The stellar temperature scale for stars of spectral types from O8 to F6 and the standard deviation of the MK spectral classification
Empirical effective temperature of 211 early-type stars found in aprevious investigation (Kontizas and Theodossiou, 1980; Theodossiou,1985) are combined with the effective temperatures of 313 early-typestars from the literature. From these effective temperatures of a totalnumber of 524 early-type stars of spectral types from O8 to F6 a newstellar temperature scale is developed along with the standard deviationof the MK spectral classification.

Effect of improved H(-) opacity on the infrared flux method temperature scale and derived angular diameters - Use of a self-consistent calibration
The present study uses the infrared flux method (IRFM) to derive thestellar temperatures and angular diameters derived by Blackwell et al.(1990). The more accurate calculations of the H(-) opacity recommendedby John (1988) are applied. A Vega self-consistent infrared calibrationis derived using the IRFM. Relations are given to allow temperatures tobe derived from measurements of V-K and B-V. The original temperaturesare increased by up to 1.3 percent, and the angular diameters aredecreased by up to 2.7 percent. The effect of uncertainties in the H(-)opacity and convection on determined values of angular diameter and Teis assessed. The chief remaining uncertainty arises from the absence ofa well-established infrared calibration for Vega.

Determination of temperatures and angular diameters of 114 F-M stars using the infrared flux method (IRFM)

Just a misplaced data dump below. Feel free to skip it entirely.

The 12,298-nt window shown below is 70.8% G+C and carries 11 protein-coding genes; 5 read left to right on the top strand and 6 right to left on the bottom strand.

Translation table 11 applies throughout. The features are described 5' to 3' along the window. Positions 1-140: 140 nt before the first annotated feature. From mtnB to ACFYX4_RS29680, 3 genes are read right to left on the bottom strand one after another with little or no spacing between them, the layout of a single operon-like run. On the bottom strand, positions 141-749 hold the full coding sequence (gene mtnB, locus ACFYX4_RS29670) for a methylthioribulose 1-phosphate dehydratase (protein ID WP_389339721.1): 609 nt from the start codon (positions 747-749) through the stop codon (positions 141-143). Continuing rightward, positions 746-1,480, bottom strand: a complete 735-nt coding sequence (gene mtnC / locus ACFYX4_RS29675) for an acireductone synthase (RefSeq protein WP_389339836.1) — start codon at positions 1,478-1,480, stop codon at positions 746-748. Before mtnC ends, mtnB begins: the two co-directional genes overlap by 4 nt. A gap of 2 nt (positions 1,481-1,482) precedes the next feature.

Abstract image available at:http://adsabs.harvard.edu/cgi-bin/nph-bib_query?1990A&A...232..396B&db_key=AST

Third preliminary catalogue of stars observed with the photoelectric astrolabe of the Beijing Astronomical Observatory.
Not Available

Stellar integrated fluxes in the wavelength range 380 NM - 900 NM derived from Johnson 13-colour photometry
Petford et al. (1988) have reported measured integrated fluxes for 216stars with a wide spread of spectral type and luminosity, and mentionedthat a cubic-spline integration over the relevant Johnson 13-colormagnitudes, converted to fluxes using Johnson's calibration, is inexcellent agreement with those measurements. In this paper a list of thefluxes derived in this way, corrected for a small dependence on B-V, isgiven for all the 1215 stars in Johnson's 1975 catalog with completeentries.

HD 38452 - J. R. Hind's star that changed colour
In 1851, John Russell Hind announced that a star previously observed byhim to be very red had become bluish white in color. It is shown thatthis star, HD 38451, is a ninth magnitude shell star which presumablywas ejecting a shell when Hind first observed it. From high dispersioncoude spectra, low dispersion IUE spectra, and ground-based photometry,HD 38451 is found to be a normal A21V shell star. Its current values ofE(B-V) of about 0.14 is probably caused by interstellar rather thancircumstellar reddening. There remains a problem to reconcile the largeamount of reddening present when Hind first observed the star with itsevidently small diminution in visual brightness at that time.

Narrow band 1 micron-4 micron infrared photometry of 176 stars